Paris, 24 May 2004
The 150-kilometre-per-hour winds of Typhoon Nida brought destruction and death to the Philippines this week. At least 31 people were killed and hundreds more were made homeless as the storm passed across the eastern part of the country on Wednesday.
Envisat acquired this image of the eye of the Typhoon on Tuesday 18 May, using its Medium Resolution Imaging Spectrometer (MERIS) in reduced resolution mode. The 1200-metre resolution image is some 1150 km wide.
The storm caused floods, landslides and agricultural damage. Thousands of people were evacuated, houses were destroyed, trees overturned and a ferry was reported capsized off the town of Canotes on the island of Cebu. Nida then switched direction to head in the direction of Japan.
Typhoon is the term used for a tropical cyclone with winds of 119 km per hour or more, arising in the western North Pacific Ocean. The equivalent named in the North Atlantic or elsewhere in the Northern Hemisphere is hurricane.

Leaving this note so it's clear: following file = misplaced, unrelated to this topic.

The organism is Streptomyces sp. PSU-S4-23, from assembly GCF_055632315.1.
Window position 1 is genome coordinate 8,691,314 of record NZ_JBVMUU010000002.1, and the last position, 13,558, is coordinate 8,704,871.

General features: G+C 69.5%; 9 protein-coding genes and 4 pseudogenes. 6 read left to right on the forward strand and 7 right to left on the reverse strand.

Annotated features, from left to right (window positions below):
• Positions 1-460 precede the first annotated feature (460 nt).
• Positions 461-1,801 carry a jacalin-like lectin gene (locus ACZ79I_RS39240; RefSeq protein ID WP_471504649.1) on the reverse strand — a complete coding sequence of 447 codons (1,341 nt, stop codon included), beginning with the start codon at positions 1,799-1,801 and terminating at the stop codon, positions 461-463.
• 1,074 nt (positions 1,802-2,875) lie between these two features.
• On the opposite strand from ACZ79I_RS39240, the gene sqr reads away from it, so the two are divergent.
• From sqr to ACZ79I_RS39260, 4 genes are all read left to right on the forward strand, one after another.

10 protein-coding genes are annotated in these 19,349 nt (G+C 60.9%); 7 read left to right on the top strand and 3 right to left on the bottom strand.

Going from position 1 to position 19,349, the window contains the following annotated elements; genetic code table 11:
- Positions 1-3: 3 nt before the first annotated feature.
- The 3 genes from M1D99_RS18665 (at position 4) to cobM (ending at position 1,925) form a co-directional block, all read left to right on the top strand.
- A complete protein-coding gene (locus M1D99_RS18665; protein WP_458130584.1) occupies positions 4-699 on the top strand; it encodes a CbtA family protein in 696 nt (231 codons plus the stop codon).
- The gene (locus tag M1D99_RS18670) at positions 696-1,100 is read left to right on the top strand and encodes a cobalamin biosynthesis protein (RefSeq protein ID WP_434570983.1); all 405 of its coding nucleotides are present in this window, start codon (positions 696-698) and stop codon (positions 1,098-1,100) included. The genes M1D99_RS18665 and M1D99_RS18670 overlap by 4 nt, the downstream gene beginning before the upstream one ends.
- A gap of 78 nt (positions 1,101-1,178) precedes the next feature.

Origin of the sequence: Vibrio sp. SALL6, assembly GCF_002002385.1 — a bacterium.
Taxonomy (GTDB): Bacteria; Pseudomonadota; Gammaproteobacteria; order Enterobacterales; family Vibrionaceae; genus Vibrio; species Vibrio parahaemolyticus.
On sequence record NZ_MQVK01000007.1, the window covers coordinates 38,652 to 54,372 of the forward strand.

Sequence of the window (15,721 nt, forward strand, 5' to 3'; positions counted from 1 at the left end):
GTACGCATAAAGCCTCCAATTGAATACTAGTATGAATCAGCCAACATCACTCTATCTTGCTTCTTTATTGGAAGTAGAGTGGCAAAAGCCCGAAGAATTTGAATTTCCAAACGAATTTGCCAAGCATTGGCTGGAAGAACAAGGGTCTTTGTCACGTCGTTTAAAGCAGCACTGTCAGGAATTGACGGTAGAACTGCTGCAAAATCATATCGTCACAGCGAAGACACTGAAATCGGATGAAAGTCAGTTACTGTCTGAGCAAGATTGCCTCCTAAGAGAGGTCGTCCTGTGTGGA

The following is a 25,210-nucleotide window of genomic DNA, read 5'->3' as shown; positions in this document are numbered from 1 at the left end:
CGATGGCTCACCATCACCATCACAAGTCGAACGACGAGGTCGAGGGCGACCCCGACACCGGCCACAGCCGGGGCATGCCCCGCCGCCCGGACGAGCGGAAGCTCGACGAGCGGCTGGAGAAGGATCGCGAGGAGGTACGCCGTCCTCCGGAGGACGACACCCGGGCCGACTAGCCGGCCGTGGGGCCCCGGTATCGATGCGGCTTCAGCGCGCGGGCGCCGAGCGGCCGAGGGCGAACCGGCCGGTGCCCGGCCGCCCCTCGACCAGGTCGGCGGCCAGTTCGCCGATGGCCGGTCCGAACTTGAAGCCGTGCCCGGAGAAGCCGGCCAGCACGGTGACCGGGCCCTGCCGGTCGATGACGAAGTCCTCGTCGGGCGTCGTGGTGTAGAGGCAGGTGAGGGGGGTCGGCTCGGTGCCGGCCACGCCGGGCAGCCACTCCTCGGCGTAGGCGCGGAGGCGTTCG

Whatever their name, tropical cyclones are large powerful storms that rotate around a central area of extreme low pressure. They arise in warm tropical waters that transfer their heat to the air. The warmed air rises rapidly, in the process creating low pressure at the water surface.
Winds begin rushing inwards and upwards around this low-pressure zone. The spin of the wind is encouraged by the Coriolis effect of the Earth's rotation – counter-clockwise in the Northern Hemisphere, clockwise in the Southern Hemisphere.
The eye of a tropical cyclone is an area of relatively light winds and mild weather found at its centre, the zone of low pressure around which the rest of the storm revolves – the lower its pressure, the greater the strength of the storm.
The Philippines gets struck by around 20 storms and typhoons annually, and already forecasters have spotted another tropical storm – known as Omais – forming east of the country.
MERIS is one of ten sensors on Envisat, looking down from the earthward face of the spacecraft. It works by recording visible and near-infrared radiation reflecting from our planet across a range of up to 15 programmable wavebands, to a resolution of either 1200 or 300 metres.
This flexibility and the excellent radiometric and spectral performance designed into the instrument means that scientists can make use of MERIS data across many different fields, variously obtaining information on Earth's oceans, coastal zones, land surfaces and atmosphere – and potentially combining it with results from other Envisat instruments.